Five Companies That Dropped The Ball This Week

Intel Makes $1B Million Boo-Boo With Cougar Point Chipset

Everyone makes mistakes sometimes, but when you're Intel, mistakes often send a disasterlike cloud wafting through large portions of the tech industry. So it was this week in the wake of Intel's disclosure that it has halted shipments of its Intel 6 Series Cougar Point chipset due to a storage-related error in its design.

Intel expects the recall to cause a shortfall of approximately $300 million in first-quarter revenue and for the total cost of repairing and replacing the affected hardware to be approximately $700 million. While some system builders aren't happy with how Intel has handled the matter, others feel the chip maker has handled it in a satisfactory way.

The problem now is that Intel's large OEM partners have all delayed their Sandy Bridge plans, and for a release of this magnitude that can hardly be spun as anything but bad news.

Netgear CEO Lo Opens Mouth, Inserts Foot

Netgear CEO Patrick Lo attracted a ton of negative attention this week at an event in Sydney, Australia, by lambasting Apple's insularity and calling out CEO Steve Jobs for having a big ego. While few would argue with some of his logic, Lo suggested that things at Apple might change once Jobs "goes away", which was widely interpreted in the worst possible way. The remark was particularly crass given that Jobs recently left his post for medical reasons.

Lo later apologized for his remarks and denied wishing Jobs any ill will, but this is still one of the bigger blunders a tech industry executive has made in a long time. Like anything on the Web, once a comment is out there, it's out there.

Verizon Throttles Users' Bandwidth, Says It Planned To All Along

Verizon this week prepared for the coming spike in iPhone data usage by revealing a plan to throttle iPhone data throughput speeds for the top 5 percent of its Verizon Wireless data users, a group known in some circles as "data hogs." Interestingly, Verizon said the policy had nothing to do with the fact that it began taking orders for the iPhone this week, and that it had been planning to institute it for quite some time.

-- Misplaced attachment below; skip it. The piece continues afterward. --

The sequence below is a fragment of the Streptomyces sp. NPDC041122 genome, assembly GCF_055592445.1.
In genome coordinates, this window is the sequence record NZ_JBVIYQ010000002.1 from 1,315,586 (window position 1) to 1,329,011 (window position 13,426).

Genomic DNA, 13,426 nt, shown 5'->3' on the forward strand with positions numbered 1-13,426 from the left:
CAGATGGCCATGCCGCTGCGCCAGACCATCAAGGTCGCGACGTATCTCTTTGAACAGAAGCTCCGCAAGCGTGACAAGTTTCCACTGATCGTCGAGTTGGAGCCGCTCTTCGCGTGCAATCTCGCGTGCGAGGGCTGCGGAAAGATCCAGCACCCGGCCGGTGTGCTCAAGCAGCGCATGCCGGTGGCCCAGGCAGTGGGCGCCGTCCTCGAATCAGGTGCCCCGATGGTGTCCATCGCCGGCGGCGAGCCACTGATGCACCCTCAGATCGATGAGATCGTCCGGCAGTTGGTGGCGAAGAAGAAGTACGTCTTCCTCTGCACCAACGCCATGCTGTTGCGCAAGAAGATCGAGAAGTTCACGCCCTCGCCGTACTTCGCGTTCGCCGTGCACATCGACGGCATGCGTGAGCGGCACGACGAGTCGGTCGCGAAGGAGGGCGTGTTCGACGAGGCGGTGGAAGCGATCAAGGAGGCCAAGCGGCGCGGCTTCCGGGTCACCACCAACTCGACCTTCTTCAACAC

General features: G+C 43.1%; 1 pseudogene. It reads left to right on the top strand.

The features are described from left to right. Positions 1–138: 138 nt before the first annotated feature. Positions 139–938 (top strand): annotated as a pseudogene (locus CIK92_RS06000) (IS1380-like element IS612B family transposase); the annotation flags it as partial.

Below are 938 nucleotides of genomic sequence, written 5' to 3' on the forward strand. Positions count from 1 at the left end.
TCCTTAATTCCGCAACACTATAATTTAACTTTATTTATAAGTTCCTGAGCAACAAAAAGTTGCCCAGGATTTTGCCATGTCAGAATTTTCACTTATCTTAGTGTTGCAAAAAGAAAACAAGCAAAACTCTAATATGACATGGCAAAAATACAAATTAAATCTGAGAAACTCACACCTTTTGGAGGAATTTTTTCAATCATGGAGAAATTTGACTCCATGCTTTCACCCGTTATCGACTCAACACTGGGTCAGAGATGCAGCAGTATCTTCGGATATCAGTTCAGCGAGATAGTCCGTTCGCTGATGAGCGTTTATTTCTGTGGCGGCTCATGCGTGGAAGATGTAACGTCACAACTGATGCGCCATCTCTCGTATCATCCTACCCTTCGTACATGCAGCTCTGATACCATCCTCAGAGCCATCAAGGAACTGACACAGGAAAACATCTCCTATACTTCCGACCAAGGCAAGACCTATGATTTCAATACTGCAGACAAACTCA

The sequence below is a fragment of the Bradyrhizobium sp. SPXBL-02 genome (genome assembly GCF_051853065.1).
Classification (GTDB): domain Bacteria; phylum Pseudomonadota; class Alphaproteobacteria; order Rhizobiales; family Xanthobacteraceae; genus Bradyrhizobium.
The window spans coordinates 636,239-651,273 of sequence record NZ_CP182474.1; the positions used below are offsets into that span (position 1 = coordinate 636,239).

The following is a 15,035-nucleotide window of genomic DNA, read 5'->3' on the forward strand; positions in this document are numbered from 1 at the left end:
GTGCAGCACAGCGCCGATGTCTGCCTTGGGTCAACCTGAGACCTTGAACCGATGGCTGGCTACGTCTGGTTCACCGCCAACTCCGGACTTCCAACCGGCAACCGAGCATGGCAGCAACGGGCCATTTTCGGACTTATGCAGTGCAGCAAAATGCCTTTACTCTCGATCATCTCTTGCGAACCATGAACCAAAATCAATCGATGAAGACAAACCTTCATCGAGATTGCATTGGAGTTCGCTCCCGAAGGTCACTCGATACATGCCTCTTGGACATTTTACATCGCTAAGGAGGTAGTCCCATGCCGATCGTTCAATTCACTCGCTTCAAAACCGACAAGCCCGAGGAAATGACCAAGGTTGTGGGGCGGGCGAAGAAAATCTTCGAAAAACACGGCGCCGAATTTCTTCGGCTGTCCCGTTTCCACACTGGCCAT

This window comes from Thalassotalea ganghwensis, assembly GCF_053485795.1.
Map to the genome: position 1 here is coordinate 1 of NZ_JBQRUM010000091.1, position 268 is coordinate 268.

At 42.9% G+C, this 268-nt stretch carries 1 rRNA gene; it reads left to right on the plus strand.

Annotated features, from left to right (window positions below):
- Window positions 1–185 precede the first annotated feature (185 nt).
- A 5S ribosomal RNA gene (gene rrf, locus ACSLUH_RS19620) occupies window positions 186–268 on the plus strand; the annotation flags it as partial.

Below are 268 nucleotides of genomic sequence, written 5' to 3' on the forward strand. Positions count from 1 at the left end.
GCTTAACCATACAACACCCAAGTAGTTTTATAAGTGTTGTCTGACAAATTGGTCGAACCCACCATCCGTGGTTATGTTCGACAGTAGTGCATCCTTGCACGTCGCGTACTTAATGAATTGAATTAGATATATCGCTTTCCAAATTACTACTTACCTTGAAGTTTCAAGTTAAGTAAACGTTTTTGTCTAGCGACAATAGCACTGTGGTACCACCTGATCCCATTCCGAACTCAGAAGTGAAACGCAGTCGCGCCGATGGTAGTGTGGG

That may be the case, but this sort of pre-emptive maneuvering is a crack in Verizon's armor that rival AT&T could look to exploit. Verizon could have gone AT&T's route and done away with unlimited data, but instead appears to be giving itself an out by whining about data hogs. If Verizon's network is brought to its knees as AT&T's has been in major cities, not only will this trigger massive amounts of gloating from AT&T, it could also cause people to start pining for a Sprint and/or T-Mobile iPhone.

Apple Tightens Screws On E-Book Sellers, Demands Its Cut

Although Apple's move to force e-book vendors to go through the App Store and pay Apple its 30 percent cut could just as easily be considered a "came to win," it also risks angering companies that sell products that could greatly enhance the iPad's appeal. More importantly, this kind of strong-arming is likely to attract attention from antitrust regulators, who've already been scrutinizing its business dealings.

Microsoft Hit With Defection Of Two Key Bing Team Members

Microsoft's Bing team lost two high-ranking members this week, a development that played out in the background of Microsoft and Google's back-and-forth squabbling over who's copying who in search. Alek Kocz, Bing's principal scientist and a five-year Microsoft veteran, left for a position at Twitter, while Scott Prevost, principal development manager for Bing, took a position as vice president of search product management at eBay.

Search talent is a hot commodity, and it may just be that these two were offered deals they couldn't refuse. But this can hardly be seen as anything but a troubling sign for Microsoft as it tries to claw its way to a meaningful -- and profitable -- search business.